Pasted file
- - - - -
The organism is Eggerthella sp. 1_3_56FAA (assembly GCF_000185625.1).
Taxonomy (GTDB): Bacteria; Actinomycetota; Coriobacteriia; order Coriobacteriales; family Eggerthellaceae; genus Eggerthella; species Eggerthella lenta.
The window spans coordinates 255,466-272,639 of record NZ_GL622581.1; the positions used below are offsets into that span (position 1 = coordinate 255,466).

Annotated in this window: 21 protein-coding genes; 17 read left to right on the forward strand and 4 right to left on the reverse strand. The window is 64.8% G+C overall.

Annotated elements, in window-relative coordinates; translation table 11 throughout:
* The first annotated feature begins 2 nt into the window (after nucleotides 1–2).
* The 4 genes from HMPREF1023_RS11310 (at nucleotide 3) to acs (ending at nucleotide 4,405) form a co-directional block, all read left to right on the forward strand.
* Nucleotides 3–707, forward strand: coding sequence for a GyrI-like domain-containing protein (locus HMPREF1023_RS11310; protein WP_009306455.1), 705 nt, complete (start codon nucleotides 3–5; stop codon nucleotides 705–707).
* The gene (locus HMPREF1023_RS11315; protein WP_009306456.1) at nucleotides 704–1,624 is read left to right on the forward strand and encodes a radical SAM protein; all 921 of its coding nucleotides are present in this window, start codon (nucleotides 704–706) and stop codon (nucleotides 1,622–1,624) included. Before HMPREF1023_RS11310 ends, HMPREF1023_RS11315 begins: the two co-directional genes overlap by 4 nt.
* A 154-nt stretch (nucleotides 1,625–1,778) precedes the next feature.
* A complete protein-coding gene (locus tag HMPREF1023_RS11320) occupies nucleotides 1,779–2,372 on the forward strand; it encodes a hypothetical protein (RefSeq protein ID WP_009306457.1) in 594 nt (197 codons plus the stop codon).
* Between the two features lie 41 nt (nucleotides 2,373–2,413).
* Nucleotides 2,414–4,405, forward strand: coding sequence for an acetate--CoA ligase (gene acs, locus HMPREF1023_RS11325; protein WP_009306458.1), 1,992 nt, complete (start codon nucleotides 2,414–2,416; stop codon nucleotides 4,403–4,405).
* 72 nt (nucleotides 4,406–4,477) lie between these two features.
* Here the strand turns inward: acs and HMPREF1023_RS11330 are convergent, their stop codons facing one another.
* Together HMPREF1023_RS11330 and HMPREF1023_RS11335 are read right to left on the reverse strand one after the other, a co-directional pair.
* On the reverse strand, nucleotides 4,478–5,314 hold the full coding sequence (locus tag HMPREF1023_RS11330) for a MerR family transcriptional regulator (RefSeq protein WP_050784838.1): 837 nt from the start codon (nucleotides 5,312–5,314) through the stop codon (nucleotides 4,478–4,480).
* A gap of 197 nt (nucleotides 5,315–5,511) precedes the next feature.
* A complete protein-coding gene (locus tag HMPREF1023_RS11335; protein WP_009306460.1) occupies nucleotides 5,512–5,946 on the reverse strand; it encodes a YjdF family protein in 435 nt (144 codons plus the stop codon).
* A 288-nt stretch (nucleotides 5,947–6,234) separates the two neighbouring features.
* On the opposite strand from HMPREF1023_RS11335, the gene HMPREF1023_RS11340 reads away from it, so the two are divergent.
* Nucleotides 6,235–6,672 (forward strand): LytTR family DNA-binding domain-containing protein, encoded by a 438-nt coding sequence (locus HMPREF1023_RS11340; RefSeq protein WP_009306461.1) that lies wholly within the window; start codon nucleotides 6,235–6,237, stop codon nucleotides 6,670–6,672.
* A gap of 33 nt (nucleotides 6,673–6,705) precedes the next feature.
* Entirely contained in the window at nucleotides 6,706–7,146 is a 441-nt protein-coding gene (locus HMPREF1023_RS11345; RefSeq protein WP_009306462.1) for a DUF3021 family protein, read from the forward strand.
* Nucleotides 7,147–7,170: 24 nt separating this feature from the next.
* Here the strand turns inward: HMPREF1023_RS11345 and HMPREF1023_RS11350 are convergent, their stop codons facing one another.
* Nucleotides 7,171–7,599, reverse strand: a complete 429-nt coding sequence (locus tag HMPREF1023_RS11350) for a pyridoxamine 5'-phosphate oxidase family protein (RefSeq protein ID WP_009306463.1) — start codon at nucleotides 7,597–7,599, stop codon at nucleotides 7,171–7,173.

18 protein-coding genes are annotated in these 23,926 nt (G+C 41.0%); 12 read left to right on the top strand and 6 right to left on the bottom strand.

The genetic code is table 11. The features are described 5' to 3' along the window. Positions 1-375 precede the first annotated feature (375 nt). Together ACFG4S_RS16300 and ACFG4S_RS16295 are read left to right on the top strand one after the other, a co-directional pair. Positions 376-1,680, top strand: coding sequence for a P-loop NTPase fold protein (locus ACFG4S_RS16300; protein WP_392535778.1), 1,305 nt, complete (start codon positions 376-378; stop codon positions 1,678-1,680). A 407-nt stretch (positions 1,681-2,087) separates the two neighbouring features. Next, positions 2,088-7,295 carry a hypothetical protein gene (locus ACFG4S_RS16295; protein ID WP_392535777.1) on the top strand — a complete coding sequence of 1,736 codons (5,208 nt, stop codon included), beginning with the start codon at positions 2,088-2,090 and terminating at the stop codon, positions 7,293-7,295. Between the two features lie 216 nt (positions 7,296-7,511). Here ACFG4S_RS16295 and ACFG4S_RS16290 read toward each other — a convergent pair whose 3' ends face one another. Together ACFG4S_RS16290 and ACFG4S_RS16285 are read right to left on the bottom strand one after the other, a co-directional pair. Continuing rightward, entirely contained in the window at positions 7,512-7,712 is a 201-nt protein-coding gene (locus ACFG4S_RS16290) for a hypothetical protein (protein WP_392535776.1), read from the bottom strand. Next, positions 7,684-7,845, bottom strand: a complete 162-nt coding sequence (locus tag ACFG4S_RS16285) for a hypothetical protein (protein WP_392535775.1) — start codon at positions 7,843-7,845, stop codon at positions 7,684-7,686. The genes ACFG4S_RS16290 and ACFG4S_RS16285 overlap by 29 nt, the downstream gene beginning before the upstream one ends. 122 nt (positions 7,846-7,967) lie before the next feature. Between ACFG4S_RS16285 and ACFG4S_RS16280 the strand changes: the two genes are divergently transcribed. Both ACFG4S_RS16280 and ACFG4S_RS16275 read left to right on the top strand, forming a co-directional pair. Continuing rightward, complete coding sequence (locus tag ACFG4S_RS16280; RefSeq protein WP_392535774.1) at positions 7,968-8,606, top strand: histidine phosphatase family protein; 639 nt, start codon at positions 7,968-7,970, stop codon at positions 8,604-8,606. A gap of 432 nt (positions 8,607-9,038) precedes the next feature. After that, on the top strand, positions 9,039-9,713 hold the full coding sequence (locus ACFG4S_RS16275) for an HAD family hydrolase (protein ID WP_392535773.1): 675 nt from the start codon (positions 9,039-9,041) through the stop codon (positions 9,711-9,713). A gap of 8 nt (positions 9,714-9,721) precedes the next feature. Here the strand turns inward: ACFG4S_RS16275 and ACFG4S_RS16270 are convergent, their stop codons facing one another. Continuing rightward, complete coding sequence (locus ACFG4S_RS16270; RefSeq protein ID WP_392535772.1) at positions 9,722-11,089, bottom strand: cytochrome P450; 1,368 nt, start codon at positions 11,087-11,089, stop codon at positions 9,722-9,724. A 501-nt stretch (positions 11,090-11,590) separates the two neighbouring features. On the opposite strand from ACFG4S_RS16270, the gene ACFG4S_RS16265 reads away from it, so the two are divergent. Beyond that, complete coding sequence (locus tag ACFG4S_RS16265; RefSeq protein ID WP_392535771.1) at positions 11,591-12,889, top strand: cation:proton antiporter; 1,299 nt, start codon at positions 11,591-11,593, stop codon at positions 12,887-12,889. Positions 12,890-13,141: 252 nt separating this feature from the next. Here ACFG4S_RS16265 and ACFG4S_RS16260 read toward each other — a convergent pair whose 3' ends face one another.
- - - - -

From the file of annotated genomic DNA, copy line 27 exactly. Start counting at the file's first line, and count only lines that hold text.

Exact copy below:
* Nucleotides 7,171–7,599, reverse strand: a complete 429-nt coding sequence (locus tag HMPREF1023_RS11350) for a pyridoxamine 5'-phosphate oxidase family protein (RefSeq protein ID WP_009306463.1) — start codon at nucleotides 7,597–7,599, stop codon at nucleotides 7,171–7,173.